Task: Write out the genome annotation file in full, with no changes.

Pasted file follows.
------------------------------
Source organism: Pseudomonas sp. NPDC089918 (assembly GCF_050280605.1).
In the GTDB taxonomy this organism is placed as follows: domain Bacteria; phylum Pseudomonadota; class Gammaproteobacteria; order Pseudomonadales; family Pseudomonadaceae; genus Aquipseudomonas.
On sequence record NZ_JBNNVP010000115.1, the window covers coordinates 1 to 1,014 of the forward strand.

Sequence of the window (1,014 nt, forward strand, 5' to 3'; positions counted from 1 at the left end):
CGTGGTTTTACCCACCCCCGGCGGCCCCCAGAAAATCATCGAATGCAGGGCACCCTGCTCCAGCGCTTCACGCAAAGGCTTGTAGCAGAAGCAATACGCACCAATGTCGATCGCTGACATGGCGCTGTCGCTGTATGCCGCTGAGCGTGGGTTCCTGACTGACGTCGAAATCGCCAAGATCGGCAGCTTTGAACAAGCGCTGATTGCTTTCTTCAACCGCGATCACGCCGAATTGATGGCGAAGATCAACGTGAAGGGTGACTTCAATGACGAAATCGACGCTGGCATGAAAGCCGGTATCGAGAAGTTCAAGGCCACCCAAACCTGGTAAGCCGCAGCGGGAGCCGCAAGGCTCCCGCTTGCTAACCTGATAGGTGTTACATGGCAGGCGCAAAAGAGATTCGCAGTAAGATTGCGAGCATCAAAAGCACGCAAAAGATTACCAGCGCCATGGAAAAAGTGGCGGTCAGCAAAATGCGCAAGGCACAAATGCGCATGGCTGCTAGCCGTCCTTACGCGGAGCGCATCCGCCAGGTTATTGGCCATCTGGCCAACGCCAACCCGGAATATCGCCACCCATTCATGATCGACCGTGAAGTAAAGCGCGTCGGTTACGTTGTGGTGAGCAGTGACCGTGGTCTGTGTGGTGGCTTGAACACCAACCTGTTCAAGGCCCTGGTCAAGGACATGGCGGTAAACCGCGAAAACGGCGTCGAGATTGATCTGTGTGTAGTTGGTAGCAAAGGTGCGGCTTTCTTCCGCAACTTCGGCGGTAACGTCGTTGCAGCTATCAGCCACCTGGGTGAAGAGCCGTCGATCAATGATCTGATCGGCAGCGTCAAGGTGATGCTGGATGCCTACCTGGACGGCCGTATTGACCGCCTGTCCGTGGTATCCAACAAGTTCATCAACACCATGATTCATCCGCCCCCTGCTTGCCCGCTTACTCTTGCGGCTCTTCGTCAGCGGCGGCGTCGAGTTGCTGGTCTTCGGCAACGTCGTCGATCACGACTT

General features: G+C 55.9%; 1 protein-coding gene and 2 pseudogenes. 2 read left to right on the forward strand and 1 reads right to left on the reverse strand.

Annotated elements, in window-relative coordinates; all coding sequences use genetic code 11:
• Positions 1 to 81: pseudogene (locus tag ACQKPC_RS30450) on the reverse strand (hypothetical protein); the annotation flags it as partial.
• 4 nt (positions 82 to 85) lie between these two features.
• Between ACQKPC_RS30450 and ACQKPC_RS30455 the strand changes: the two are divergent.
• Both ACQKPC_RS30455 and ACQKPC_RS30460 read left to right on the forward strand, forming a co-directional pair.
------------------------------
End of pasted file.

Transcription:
Source organism: Pseudomonas sp. NPDC089918 (assembly GCF_050280605.1).
In the GTDB taxonomy this organism is placed as follows: domain Bacteria; phylum Pseudomonadota; class Gammaproteobacteria; order Pseudomonadales; family Pseudomonadaceae; genus Aquipseudomonas.
On sequence record NZ_JBNNVP010000115.1, the window covers coordinates 1 to 1,014 of the forward strand.

Sequence of the window (1,014 nt, forward strand, 5' to 3'; positions counted from 1 at the left end):
CGTGGTTTTACCCACCCCCGGCGGCCCCCAGAAAATCATCGAATGCAGGGCACCCTGCTCCAGCGCTTCACGCAAAGGCTTGTAGCAGAAGCAATACGCACCAATGTCGATCGCTGACATGGCGCTGTCGCTGTATGCCGCTGAGCGTGGGTTCCTGACTGACGTCGAAATCGCCAAGATCGGCAGCTTTGAACAAGCGCTGATTGCTTTCTTCAACCGCGATCACGCCGAATTGATGGCGAAGATCAACGTGAAGGGTGACTTCAATGACGAAATCGACGCTGGCATGAAAGCCGGTATCGAGAAGTTCAAGGCCACCCAAACCTGGTAAGCCGCAGCGGGAGCCGCAAGGCTCCCGCTTGCTAACCTGATAGGTGTTACATGGCAGGCGCAAAAGAGATTCGCAGTAAGATTGCGAGCATCAAAAGCACGCAAAAGATTACCAGCGCCATGGAAAAAGTGGCGGTCAGCAAAATGCGCAAGGCACAAATGCGCATGGCTGCTAGCCGTCCTTACGCGGAGCGCATCCGCCAGGTTATTGGCCATCTGGCCAACGCCAACCCGGAATATCGCCACCCATTCATGATCGACCGTGAAGTAAAGCGCGTCGGTTACGTTGTGGTGAGCAGTGACCGTGGTCTGTGTGGTGGCTTGAACACCAACCTGTTCAAGGCCCTGGTCAAGGACATGGCGGTAAACCGCGAAAACGGCGTCGAGATTGATCTGTGTGTAGTTGGTAGCAAAGGTGCGGCTTTCTTCCGCAACTTCGGCGGTAACGTCGTTGCAGCTATCAGCCACCTGGGTGAAGAGCCGTCGATCAATGATCTGATCGGCAGCGTCAAGGTGATGCTGGATGCCTACCTGGACGGCCGTATTGACCGCCTGTCCGTGGTATCCAACAAGTTCATCAACACCATGATTCATCCGCCCCCTGCTTGCCCGCTTACTCTTGCGGCTCTTCGTCAGCGGCGGCGTCGAGTTGCTGGTCTTCGGCAACGTCGTCGATCACGACTT

General features: G+C 55.9%; 1 protein-coding gene and 2 pseudogenes. 2 read left to right on the forward strand and 1 reads right to left on the reverse strand.

Annotated elements, in window-relative coordinates; all coding sequences use genetic code 11:
• Positions 1 to 81: pseudogene (locus tag ACQKPC_RS30450) on the reverse strand (hypothetical protein); the annotation flags it as partial.
• 4 nt (positions 82 to 85) lie between these two features.
• Between ACQKPC_RS30450 and ACQKPC_RS30455 the strand changes: the two are divergent.
• Both ACQKPC_RS30455 and ACQKPC_RS30460 read left to right on the forward strand, forming a co-directional pair.